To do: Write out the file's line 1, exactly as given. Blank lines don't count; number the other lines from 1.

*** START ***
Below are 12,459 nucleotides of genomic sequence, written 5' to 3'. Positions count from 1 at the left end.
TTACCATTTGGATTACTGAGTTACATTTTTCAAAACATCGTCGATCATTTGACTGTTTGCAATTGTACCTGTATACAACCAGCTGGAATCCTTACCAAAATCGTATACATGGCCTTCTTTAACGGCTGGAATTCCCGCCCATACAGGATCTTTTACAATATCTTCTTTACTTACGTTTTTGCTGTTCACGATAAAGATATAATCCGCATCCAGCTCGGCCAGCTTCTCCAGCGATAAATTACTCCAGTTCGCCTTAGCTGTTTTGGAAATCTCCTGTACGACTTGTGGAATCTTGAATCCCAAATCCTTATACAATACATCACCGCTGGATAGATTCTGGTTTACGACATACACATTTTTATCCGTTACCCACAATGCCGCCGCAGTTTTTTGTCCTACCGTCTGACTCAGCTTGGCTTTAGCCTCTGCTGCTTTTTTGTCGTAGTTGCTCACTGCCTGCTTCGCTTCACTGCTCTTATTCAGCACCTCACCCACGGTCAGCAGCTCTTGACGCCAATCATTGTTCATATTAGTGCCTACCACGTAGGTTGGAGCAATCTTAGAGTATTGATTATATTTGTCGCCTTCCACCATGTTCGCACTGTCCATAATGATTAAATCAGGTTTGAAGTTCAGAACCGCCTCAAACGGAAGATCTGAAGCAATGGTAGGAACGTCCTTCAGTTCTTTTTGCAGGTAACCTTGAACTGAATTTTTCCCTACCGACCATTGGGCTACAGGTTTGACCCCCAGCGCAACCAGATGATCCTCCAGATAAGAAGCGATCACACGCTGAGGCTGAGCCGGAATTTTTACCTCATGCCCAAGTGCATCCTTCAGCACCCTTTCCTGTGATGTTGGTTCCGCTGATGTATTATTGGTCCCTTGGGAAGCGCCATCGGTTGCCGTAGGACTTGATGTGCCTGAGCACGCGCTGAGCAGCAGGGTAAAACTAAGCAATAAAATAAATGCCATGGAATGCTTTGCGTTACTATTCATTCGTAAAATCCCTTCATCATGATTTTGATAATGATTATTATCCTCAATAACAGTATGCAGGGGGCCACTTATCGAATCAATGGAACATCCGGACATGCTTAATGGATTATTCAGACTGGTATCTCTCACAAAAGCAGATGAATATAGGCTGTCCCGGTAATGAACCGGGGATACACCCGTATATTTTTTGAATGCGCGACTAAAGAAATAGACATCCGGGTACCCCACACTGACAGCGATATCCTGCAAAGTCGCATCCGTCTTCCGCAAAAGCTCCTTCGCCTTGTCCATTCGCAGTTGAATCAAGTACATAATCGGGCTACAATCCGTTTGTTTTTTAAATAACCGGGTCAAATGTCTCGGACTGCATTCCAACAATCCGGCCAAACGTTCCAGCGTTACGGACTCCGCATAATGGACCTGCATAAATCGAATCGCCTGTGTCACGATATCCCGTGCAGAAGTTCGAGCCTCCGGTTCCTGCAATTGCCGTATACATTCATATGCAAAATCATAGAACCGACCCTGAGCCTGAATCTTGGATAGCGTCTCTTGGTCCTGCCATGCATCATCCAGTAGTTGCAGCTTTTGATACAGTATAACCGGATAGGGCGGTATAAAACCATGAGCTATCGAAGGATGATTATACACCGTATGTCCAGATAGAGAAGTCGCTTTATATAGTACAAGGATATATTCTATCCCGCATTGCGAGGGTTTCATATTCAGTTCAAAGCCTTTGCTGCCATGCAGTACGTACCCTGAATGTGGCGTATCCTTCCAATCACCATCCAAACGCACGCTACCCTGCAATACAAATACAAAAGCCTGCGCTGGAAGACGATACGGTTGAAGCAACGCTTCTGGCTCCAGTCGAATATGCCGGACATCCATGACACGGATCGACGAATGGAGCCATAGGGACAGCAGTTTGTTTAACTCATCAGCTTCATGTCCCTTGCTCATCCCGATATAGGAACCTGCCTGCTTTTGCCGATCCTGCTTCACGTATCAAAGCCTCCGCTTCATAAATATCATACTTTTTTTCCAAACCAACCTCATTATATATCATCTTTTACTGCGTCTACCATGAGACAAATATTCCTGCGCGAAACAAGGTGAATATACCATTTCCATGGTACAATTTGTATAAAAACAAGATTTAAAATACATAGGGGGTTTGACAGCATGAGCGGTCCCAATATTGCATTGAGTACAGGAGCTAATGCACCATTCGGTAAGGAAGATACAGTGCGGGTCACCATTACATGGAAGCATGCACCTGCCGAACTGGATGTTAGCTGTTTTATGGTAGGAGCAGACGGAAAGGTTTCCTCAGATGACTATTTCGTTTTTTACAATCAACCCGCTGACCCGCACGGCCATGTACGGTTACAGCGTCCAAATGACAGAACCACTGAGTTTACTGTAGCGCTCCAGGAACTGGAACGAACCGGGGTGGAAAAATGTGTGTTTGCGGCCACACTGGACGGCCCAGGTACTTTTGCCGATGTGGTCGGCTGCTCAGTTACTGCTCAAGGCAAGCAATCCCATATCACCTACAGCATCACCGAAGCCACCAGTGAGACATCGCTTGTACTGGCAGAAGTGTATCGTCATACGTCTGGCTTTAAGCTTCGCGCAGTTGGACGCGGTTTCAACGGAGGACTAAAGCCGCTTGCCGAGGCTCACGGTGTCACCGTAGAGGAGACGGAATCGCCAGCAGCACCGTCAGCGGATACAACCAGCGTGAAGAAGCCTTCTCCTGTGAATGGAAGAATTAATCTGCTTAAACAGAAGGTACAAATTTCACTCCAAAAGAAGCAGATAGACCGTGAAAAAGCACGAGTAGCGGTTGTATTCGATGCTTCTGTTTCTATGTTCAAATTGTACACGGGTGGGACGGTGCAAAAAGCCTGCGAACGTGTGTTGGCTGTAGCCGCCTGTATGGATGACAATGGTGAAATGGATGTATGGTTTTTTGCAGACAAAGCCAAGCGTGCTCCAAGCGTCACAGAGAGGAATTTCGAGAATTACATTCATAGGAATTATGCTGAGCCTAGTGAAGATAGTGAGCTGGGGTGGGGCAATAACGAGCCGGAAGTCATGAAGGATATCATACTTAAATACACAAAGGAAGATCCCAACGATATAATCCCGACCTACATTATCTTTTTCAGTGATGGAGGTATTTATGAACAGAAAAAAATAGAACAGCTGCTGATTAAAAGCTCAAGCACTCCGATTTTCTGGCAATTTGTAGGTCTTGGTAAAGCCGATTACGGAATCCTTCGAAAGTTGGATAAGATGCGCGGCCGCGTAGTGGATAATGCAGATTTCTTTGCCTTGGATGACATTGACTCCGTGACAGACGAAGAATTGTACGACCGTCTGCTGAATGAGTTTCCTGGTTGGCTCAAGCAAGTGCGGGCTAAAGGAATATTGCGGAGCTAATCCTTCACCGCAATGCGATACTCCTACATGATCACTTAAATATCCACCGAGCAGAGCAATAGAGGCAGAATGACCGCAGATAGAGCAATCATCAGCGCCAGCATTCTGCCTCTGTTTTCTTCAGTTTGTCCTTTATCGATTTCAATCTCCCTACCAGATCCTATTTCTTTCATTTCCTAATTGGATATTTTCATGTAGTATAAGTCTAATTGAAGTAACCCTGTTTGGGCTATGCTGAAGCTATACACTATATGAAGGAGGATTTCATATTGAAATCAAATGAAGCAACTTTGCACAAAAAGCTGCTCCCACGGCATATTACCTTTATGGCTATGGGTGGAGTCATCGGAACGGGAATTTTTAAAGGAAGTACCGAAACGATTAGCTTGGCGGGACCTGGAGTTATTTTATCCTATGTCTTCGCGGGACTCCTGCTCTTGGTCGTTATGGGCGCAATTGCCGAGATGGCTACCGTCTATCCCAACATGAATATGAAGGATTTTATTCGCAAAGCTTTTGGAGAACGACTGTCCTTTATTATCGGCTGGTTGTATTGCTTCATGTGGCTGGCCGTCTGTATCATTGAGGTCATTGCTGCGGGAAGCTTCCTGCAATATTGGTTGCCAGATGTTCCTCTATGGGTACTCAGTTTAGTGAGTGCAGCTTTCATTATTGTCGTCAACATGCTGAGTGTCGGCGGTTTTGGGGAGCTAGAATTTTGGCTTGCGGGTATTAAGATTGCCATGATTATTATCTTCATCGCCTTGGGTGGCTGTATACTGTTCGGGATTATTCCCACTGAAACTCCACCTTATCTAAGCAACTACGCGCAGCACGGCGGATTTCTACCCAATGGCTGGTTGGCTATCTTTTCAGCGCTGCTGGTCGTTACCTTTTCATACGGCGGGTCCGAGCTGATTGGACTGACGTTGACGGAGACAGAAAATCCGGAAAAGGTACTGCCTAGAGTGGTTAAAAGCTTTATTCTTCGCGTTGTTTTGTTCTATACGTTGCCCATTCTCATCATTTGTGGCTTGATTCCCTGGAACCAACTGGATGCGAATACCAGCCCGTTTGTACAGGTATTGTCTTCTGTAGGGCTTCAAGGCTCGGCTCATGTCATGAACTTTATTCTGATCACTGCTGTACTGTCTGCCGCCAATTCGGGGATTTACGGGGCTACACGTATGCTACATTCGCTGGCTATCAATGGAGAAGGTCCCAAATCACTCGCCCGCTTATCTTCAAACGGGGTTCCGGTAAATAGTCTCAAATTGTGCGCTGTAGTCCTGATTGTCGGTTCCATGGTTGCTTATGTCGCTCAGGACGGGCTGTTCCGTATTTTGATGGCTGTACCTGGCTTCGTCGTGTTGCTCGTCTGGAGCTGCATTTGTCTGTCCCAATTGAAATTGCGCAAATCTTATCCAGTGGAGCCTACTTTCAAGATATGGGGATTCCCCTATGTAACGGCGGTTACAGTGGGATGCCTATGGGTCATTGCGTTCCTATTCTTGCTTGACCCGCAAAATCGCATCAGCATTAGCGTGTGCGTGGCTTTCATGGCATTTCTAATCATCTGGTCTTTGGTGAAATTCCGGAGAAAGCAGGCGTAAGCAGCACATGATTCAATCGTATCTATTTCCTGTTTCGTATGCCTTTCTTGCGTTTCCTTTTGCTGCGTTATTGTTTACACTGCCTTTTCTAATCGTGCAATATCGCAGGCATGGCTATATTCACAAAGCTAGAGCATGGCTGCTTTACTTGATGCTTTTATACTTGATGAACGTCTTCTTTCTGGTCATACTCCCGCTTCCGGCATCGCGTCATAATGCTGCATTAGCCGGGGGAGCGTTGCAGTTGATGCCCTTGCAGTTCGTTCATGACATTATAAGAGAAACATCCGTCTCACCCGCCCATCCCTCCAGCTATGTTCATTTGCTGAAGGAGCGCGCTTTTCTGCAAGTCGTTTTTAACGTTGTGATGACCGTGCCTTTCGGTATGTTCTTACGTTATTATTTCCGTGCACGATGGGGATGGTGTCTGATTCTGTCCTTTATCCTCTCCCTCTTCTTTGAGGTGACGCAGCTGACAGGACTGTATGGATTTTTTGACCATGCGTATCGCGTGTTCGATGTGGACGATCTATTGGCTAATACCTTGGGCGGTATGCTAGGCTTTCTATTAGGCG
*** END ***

Below are 12,459 nucleotides of genomic sequence, written 5' to 3'. Positions count from 1 at the left end.